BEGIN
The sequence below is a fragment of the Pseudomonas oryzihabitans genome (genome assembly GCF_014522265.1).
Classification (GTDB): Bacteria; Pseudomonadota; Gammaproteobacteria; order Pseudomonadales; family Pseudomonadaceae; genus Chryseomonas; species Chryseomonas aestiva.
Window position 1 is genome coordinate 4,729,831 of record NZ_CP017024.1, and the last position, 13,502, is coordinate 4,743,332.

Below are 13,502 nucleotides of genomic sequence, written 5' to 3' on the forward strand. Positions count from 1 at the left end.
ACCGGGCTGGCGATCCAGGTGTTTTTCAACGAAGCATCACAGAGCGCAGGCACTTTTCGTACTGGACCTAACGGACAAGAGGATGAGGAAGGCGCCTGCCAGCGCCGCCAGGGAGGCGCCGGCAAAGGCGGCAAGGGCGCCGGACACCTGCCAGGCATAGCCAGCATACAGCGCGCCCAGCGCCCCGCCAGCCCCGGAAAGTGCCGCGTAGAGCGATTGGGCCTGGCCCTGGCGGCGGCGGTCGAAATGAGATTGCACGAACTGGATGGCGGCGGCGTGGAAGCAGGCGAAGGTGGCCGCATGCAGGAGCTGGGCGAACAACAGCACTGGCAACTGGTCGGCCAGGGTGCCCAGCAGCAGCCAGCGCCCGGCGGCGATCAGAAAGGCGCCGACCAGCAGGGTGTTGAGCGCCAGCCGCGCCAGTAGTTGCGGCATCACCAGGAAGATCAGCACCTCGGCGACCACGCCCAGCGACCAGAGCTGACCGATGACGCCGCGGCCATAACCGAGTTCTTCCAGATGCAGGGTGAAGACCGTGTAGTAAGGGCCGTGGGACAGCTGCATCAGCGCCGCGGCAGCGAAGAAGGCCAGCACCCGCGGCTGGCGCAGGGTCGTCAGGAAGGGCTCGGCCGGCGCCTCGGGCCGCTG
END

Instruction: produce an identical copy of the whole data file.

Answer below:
The sequence below is a fragment of the Pseudomonas oryzihabitans genome (genome assembly GCF_014522265.1).
Classification (GTDB): Bacteria; Pseudomonadota; Gammaproteobacteria; order Pseudomonadales; family Pseudomonadaceae; genus Chryseomonas; species Chryseomonas aestiva.
Window position 1 is genome coordinate 4,729,831 of record NZ_CP017024.1, and the last position, 13,502, is coordinate 4,743,332.

Below are 13,502 nucleotides of genomic sequence, written 5' to 3' on the forward strand. Positions count from 1 at the left end.
ACCGGGCTGGCGATCCAGGTGTTTTTCAACGAAGCATCACAGAGCGCAGGCACTTTTCGTACTGGACCTAACGGACAAGAGGATGAGGAAGGCGCCTGCCAGCGCCGCCAGGGAGGCGCCGGCAAAGGCGGCAAGGGCGCCGGACACCTGCCAGGCATAGCCAGCATACAGCGCGCCCAGCGCCCCGCCAGCCCCGGAAAGTGCCGCGTAGAGCGATTGGGCCTGGCCCTGGCGGCGGCGGTCGAAATGAGATTGCACGAACTGGATGGCGGCGGCGTGGAAGCAGGCGAAGGTGGCCGCATGCAGGAGCTGGGCGAACAACAGCACTGGCAACTGGTCGGCCAGGGTGCCCAGCAGCAGCCAGCGCCCGGCGGCGATCAGAAAGGCGCCGACCAGCAGGGTGTTGAGCGCCAGCCGCGCCAGTAGTTGCGGCATCACCAGGAAGATCAGCACCTCGGCGACCACGCCCAGCGACCAGAGCTGACCGATGACGCCGCGGCCATAACCGAGTTCTTCCAGATGCAGGGTGAAGACCGTGTAGTAAGGGCCGTGGGACAGCTGCATCAGCGCCGCGGCAGCGAAGAAGGCCAGCACCCGCGGCTGGCGCAGGGTCGTCAGGAAGGGCTCGGCCGGCGCCTCGGGCCGCTG